Three weeks after India invalidated its largest bank notes overnight, cash shortages are choking the world’s fastest-growing large economy. While it is too soon for much of the pain to be read from broad economic indicators—in India, even monthly ones, such as industrial output, are released with considerable lag—early signs are coming in. Some of them imply the disruption might not be as deep, or as long-lasting, as the long lines at banks and ATMs suggest.
1. Industrial activity has taken a hit
The Nikkei India Manufacturing Purchasing Managers’ Index for November, released Thursday, is our first high-level glimpse at activity since the cash withdrawal. Factory conditions still showed improvement for the month, but at a slower pace than in October. Companies surveyed for the index said the cash crunch is likely to cause further disruption.
The size of the hit to the broader economy is still difficult to pin down, but most economists are bracing for some sort of impact in this quarter and the next, and many have marked down their growth forecasts for the financial year accordingly.
2. Paper money is only trickling back into circulation
Before they were suddenly canceled, 500- and 1,000-rupee notes ($7.30 and $14.50) were worth more than $200 billion in total, making up roughly 85% of India’s cash supply. That is a big hole to fill. Roughly $37 billion in fresh cash had been disbursed by banks and ATMs as of Nov. 27. But much of that was in the form of new 2,000-rupee bills—too large for most everyday use.
3. Consumers are still finding ways to spend—on small cars, at least
Maruti Suzuki, India’s largest automaker, said on Thursday that domestic car sales rose 14% in November compared with a year earlier. October sales had grown 2%. Indians usually take loans to buy small cars, which means many people who were in the market for a new ride could still take the plunge even if they were cut off from cash.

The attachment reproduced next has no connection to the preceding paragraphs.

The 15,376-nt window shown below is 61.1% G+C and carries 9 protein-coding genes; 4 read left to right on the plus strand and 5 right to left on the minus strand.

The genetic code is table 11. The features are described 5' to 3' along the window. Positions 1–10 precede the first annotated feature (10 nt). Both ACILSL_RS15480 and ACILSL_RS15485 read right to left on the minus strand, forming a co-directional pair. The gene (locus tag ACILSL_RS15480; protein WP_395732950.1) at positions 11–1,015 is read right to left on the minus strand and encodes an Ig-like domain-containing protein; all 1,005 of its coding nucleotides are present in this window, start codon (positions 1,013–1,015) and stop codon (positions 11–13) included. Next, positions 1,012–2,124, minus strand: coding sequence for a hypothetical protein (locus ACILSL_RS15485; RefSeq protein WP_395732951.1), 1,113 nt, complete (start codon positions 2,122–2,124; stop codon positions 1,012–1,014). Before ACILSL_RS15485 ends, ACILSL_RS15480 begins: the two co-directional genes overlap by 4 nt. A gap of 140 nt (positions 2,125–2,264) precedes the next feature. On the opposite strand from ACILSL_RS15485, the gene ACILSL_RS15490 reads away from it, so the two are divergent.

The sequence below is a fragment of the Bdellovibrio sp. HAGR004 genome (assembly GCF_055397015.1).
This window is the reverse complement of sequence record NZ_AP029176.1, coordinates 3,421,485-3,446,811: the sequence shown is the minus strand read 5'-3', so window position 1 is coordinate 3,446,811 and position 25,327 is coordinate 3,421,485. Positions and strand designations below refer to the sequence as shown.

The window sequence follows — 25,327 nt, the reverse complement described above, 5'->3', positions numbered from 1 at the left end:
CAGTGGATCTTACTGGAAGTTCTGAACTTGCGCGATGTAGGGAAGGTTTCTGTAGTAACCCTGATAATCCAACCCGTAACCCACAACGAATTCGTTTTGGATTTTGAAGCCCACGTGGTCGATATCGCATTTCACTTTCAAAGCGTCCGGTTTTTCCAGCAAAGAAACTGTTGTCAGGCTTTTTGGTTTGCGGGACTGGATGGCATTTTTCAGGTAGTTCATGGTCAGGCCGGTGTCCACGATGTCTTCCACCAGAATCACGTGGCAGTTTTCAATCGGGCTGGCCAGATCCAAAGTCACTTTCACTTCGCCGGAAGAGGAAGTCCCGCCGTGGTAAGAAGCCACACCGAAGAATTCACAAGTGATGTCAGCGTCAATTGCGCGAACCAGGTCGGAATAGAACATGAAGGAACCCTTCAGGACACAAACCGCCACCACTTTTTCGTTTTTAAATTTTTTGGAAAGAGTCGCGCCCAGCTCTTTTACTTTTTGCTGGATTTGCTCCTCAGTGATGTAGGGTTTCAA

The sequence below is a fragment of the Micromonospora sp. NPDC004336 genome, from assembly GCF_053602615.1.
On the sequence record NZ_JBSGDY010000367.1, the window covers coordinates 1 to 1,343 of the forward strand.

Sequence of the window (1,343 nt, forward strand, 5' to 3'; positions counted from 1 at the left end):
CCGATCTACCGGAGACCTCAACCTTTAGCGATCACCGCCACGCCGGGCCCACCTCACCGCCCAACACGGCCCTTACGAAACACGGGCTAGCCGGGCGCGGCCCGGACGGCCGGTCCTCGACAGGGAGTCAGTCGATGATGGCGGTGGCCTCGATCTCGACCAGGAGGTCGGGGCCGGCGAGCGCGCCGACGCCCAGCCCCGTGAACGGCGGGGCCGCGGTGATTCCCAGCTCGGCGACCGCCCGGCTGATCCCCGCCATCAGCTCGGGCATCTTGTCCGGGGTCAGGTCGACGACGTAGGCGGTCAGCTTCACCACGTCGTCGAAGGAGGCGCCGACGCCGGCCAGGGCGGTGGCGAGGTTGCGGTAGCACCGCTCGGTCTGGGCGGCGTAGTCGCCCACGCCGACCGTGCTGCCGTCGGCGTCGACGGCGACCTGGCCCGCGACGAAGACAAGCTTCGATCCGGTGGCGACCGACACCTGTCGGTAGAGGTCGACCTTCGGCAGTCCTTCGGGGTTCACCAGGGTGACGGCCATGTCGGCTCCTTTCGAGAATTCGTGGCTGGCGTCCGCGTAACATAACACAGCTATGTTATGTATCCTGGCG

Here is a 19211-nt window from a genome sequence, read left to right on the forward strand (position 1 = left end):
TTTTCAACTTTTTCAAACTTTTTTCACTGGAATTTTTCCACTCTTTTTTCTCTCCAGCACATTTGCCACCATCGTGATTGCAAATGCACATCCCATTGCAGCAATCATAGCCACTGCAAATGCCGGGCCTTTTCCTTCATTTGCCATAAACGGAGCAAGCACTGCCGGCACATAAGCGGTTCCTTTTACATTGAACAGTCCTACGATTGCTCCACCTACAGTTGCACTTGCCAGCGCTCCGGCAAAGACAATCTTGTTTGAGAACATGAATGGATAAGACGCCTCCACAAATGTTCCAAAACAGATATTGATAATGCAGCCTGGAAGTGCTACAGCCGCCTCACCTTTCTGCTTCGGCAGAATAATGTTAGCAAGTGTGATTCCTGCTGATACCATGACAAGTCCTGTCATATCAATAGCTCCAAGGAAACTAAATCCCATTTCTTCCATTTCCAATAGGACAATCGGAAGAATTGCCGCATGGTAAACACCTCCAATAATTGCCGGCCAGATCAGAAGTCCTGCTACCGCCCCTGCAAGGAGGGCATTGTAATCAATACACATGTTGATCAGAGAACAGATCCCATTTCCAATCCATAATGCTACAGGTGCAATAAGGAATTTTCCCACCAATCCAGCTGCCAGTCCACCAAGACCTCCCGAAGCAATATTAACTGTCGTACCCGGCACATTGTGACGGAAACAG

But Mahindra & Mahindra, another auto giant, saw a 33% year-over-year drop in passenger-car sales last month, it reported Thursday. The company’s sport-utility vehicles are popular in rural India, where cash constraints have been widespread. Mahindra also said it sold 21% fewer tractors in November than it did a year earlier.
4. Once the dust has settled, banks could have more money to lend
Lenders have received a torrent of old cash in the past few weeks. Not surprising, as there isn’t much Indians can legally do with invalidated notes other than put them into bank accounts. Deposits were made totaling 8.1 trillion rupees ($118 billion) between Nov. 10 and Nov. 27. Indian banks had a total of $1.5 trillion in deposits as of Nov. 11, according to central-bank data.
“The fact that banks are now flush with liquidity should help to drive down lending rates,” said Shilan Shah at Capital Economics. “Even if it’s very marginal, we might see some pickup in lending growth.”
Yet financial authorities also don’t want too much liquidity splashing around. Last week, banks were ordered to park excess deposits with the central bank, effectively yanking $50 billion out of the system.
5. The government could also have extra money to spend
Prime Minister Narendra Modi’s government is hoping that forcing Indians to redeem their cash at banks will dredge up income on which taxes hadn’t previously been paid—and thus deliver a much-needed jolt of revenue to federal coffers.
The lower house of Parliament this week approved changes to income-tax laws to encourage Indians to come clean on undisclosed earnings. Under the new stipulations, Indians who offer themselves up would need to deposit a quarter of their hidden money with a government program, where it wouldn’t accrue interest and couldn’t be withdrawn for four years. Those who aren’t able to explain the source of their income, and those whose income is only unearthed after an official search, would face harsher penalties.
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